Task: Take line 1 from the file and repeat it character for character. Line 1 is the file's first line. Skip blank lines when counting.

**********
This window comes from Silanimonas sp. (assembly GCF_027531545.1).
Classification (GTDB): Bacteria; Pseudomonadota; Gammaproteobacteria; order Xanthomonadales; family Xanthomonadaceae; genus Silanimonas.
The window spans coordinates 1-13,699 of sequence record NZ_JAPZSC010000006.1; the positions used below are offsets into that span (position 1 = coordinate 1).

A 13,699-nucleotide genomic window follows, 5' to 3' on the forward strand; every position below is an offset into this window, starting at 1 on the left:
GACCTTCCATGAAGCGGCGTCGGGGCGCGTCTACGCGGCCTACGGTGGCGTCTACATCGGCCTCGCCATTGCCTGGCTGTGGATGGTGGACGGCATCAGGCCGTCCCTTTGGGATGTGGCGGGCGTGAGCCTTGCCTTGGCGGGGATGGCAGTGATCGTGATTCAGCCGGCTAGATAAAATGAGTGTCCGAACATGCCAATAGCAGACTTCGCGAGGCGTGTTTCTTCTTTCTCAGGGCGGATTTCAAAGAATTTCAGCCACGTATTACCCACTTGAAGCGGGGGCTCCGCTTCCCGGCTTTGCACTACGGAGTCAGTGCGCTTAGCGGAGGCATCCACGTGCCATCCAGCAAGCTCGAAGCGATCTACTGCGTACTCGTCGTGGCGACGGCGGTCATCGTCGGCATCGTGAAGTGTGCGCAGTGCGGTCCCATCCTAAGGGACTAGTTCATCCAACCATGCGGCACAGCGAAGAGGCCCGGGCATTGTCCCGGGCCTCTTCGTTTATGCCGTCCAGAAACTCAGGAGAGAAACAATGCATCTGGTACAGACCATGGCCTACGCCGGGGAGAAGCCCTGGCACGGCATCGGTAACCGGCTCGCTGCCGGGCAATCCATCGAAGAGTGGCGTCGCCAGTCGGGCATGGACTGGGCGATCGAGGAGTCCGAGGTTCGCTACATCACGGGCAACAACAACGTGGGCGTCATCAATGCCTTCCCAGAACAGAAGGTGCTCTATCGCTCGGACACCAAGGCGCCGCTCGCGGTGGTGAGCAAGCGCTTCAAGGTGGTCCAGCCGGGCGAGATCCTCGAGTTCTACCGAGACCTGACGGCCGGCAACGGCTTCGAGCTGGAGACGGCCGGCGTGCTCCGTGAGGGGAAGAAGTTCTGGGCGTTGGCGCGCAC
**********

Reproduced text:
This window comes from Silanimonas sp. (assembly GCF_027531545.1).